While I generally like to stay away from absolutely prescriptive advice, I think most radiologists would agree that the specific phrase “correlate clinically” is basically a microaggression against clinicians. It’s a triggering common joke that automatically lowers your work in the eyes of the reader. If somebody must correlate, then they should be told what they should correlate with: direct inspection, physical exam, CBC, a possible history of X symptom, sign, or disease, etc. Most of the “never say this” and “always say that” saber-rattling in radiology is nonsense, but this is an easy way make to make friends.
A new radiology resident typically begins training without much meaningful radiology experience but with substantial clinical knowledge. Don’t give it up. Of course, you will likely not stay up-to-date with every specific medical therapy used to treat the diseases you used to manage as an intern, but good radiologists retain a significant fraction of the pathophysiology that underlies the imaging manifestations of the diseases we train to discern and then supplements that foundation with a growing understanding of subspecialized management. That combination informs their approach in creating actionable reports for referring clinicians, reports that contain more of the things they care about and fewer that they don’t.
In the world of outpatient radiology, it’s common for patient histories to be lackluster. Frequently the only available information from the ordering provider is the diagnosis code(s) used to justify insurance reimbursement. In many cases, radiologists rely more on a few words provided by the patient directly (filtered through the technologist that performs the imaging study). We don’t always have the context we need to do our best work. It’s as frustrating as it is unavoidable.
In the more inpatient (or academic medical center) world that dominates residency training, it’s common to see at first glance a similar diagnosis code or short “reason for exam” text from the EMR, frequently limited in length and sometimes further limited to specific indications in the name of appropriate use (e.g. “head trauma, mod-severe, peds 0-18y”).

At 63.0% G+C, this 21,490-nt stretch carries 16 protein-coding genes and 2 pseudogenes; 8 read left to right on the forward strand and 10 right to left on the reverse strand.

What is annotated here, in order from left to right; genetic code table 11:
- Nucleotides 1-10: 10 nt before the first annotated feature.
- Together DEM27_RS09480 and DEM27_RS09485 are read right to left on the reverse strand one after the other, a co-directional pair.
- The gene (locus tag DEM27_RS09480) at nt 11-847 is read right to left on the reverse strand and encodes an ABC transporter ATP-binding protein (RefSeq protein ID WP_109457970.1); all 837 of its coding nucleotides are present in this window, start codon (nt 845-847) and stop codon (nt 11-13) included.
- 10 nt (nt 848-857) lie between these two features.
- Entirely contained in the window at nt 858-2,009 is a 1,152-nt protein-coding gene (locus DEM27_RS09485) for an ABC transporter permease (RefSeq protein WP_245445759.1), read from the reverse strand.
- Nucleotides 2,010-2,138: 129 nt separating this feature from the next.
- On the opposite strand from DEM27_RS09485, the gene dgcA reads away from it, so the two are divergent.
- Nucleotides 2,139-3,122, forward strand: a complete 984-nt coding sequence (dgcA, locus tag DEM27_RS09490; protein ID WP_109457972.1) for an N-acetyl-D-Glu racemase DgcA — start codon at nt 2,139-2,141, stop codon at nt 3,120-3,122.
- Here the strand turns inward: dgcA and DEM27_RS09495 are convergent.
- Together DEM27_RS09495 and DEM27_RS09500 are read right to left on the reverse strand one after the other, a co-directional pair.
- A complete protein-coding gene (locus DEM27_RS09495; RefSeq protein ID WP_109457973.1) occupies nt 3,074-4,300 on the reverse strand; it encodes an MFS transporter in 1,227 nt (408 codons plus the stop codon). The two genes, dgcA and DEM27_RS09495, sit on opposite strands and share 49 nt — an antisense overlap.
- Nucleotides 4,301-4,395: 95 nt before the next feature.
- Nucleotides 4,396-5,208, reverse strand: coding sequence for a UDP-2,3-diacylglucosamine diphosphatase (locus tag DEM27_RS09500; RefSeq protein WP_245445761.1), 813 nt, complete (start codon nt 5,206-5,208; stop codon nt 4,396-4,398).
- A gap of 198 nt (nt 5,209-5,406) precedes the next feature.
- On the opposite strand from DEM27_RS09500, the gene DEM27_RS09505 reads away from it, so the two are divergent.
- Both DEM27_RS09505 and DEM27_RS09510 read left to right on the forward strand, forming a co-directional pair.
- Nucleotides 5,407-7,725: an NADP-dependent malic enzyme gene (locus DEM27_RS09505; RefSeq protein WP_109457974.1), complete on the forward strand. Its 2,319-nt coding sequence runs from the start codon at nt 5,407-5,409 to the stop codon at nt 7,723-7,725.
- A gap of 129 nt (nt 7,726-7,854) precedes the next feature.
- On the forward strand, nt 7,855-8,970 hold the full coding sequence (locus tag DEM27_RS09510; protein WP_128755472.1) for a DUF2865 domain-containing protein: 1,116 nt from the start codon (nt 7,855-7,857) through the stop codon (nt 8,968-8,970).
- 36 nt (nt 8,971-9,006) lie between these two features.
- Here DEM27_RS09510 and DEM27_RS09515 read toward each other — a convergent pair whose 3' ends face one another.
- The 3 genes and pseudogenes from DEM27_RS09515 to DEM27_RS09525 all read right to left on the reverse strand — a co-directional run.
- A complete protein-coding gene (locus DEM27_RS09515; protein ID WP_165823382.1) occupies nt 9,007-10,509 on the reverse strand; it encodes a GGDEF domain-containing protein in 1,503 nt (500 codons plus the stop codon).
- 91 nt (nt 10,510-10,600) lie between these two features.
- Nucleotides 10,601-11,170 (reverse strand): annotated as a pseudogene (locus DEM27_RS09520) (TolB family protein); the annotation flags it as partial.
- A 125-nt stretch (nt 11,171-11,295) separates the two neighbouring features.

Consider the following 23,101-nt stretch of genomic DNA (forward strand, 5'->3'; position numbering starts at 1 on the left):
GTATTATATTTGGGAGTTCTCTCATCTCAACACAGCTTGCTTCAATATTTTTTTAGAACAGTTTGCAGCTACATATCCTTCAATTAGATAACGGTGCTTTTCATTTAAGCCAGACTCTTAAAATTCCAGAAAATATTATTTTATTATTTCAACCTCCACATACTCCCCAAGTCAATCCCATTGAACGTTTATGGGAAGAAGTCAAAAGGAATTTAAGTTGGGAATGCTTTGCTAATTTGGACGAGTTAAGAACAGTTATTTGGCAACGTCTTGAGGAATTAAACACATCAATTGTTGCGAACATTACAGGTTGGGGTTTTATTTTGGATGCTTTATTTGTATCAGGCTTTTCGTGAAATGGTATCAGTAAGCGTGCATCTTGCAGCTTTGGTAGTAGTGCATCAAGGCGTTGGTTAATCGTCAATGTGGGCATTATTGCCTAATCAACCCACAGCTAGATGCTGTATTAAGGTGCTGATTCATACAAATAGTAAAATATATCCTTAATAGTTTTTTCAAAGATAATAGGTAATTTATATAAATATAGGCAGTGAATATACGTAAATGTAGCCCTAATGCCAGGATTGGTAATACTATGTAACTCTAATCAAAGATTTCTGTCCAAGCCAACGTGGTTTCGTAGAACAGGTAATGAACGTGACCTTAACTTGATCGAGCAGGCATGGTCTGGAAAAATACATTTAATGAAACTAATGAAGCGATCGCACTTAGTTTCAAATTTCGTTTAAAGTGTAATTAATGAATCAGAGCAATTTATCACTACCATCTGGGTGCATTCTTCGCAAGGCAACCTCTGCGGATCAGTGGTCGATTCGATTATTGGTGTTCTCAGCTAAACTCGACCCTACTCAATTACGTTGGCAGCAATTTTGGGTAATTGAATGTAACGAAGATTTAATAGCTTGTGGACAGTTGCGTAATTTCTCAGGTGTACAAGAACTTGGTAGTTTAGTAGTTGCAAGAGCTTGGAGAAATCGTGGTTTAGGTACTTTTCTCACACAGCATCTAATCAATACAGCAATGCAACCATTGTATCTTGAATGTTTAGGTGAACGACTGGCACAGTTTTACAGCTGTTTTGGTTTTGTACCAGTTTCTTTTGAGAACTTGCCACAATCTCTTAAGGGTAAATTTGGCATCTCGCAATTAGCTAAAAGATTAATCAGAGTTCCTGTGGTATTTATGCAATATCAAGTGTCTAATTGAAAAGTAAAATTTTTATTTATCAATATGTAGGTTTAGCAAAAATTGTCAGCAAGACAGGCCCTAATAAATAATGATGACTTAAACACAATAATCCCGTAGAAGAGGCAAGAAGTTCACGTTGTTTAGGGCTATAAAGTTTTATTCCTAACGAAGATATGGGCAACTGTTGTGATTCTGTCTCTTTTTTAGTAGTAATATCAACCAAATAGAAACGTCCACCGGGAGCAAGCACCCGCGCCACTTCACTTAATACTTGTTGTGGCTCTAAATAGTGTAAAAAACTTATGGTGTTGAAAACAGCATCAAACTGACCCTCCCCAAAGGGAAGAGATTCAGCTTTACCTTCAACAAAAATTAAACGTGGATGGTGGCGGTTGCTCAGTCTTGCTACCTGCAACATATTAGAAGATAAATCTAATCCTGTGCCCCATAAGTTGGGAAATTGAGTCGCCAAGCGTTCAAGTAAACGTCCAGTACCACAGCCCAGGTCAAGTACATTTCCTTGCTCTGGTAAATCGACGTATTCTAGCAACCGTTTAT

As a young radiologist, it is in your best interest to not rely on so thin a justification as what is readily dropped into the report via a Powerscribe merge field if you have access to richer information. You may know very little radiology, but you remain literate. You will do yourself and your patients a favor by supplementing your nascent diagnostic acumen with a real history obtained from reading actual notes written by actual humans. So often the provided “reason for exam” is willfully incomplete or frankly deliberately misleading, like the patient with acute-onset left hemiparesis resulting in a ground-level fall arriving with a history of “head trauma” instead of stroke. Or pretty much everyone with a history of “altered mental status.” So often, the clinical correlation was there all along. It’s part of the learning process that helps make the most of your limited training time.
“You can’t see what you’re not looking for” is a classic adage for a reason. You sometimes have to know the real history–as much as realistically feasible–in order to either make the finding or to put them into context.
So, before you ask anyone else to “correlate clinically,” maybe see if you can do it yourself.